The Romans founded the city of Valentia in 138 BC, over the centuries overtook Saguntum in importance. After the Fall of the Western Roman Empire, during the Barbarian Invasions in the 5th century AD, the region was first invaded by the Alans and ruled by the Visigoths, until the arrival of the Arabs in 711, which left a broad impact in the region, still visible in today's Valencian landscape and culture. After the fall of the Caliphate of Cordoba, two main independent taifas were established at the region, Balansiya and Dénia, along with the small and short living taifas of Orihuela, Alpuente, Jérica and Sagunt and the short Christian conquest of Valencia by El Cid. However, the origins of present-day Valencia date back to the Kingdom of Valencia, which came into existence in the 13th century. James I of Aragon led the Christian conquest and colonization of the existing Islamic taifas with Aragonese and Catalan colonizers in 1208; the kingdom developed intensively in the 14th and 15th centuries, which are con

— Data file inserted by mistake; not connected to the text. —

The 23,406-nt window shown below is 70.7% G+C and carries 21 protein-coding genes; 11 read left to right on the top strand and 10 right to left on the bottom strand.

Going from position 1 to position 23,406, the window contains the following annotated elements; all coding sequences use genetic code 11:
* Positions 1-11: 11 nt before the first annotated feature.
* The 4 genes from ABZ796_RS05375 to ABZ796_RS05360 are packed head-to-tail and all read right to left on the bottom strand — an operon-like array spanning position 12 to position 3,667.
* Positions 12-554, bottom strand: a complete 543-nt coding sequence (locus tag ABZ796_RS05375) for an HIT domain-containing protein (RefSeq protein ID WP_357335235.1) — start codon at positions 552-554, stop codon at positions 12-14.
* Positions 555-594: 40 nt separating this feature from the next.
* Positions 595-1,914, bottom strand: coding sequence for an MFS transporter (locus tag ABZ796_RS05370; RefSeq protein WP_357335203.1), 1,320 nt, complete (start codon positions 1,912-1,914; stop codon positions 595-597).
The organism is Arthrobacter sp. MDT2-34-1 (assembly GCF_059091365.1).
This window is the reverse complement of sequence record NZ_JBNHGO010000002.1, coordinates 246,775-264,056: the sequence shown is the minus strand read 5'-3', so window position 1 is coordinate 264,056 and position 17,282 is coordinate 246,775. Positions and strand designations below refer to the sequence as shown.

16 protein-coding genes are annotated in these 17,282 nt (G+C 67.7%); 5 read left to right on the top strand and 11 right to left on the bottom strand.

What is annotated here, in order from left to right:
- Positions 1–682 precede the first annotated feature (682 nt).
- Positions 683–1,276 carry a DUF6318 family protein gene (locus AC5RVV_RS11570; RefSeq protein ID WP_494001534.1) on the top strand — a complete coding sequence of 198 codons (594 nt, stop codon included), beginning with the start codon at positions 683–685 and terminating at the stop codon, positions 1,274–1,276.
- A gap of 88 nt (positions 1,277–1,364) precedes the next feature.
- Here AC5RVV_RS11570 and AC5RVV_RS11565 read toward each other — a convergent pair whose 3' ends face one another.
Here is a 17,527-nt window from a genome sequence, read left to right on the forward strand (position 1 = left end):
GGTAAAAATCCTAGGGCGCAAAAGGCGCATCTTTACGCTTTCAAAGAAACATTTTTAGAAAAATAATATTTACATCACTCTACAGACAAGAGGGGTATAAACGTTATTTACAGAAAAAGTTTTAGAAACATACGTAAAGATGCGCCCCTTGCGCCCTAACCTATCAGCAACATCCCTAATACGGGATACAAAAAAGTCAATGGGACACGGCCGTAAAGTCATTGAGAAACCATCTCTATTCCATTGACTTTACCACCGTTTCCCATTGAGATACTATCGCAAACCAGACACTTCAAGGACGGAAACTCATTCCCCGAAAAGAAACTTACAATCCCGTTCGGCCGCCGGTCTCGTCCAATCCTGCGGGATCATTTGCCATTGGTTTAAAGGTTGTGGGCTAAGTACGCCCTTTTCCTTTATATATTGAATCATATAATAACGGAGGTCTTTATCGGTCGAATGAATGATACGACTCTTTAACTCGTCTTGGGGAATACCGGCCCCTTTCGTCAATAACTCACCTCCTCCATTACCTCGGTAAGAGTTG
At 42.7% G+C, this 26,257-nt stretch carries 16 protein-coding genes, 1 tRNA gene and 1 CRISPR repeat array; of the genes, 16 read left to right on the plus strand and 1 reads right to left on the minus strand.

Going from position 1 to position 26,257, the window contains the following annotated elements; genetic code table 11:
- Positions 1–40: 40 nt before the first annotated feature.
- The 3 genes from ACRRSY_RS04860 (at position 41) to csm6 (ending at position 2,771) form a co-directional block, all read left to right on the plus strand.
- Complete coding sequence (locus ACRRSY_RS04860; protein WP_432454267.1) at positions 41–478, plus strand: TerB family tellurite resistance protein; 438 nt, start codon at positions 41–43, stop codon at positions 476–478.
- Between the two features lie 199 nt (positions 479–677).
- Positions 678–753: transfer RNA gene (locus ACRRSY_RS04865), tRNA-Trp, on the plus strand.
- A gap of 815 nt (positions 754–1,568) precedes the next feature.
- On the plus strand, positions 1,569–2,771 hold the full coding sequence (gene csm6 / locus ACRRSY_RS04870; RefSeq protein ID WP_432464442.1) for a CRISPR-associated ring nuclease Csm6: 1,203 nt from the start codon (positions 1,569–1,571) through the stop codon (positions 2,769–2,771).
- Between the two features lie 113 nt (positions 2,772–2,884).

Atzeneta d'Albaida is a municipality in the comarca of Vall d'Albaida, in the province of Valencia, in the Valencian Community, Spain. Church of San Juan Bautista Hermitage of Cristo del Calvario Nevera de Dalt Nevera de Baix
Spanish Socialist Workers' Party
The Spanish Socialist Workers' Party is a social-democratic political party in Spain. The PSOE has been in government for a longer time than any other political party in modern democratic Spain: from 1982 to 1996 under Felipe González; the PSOE was founded in 1879, which makes it the oldest party active in Spain. The PSOE played a key role during the Second Spanish Republic, being part of coalition government from 1931 to 1933 and from 1936 to 1939, when the Republic was defeated by Francisco Franco in the Spanish Civil War. A Marxist party, it abandoned Marxism in 1979; the PSOE has had strong ties with the General Union of Workers, a Spanish trade union. For decades, UGT membership was a requirement for PSOE membership. However, since the 1980s UGT has criticized the economic policies of PSOE calling for a general strike against the PSOE government on 14 December 1988; the PSOE is a member of the Party of European Socialists, Progressive Alliance and the Socialist International. In the European Parliament, PSOE's 14 Members of the European Parliament sit in the Socialists and Democrats European parliamentary group.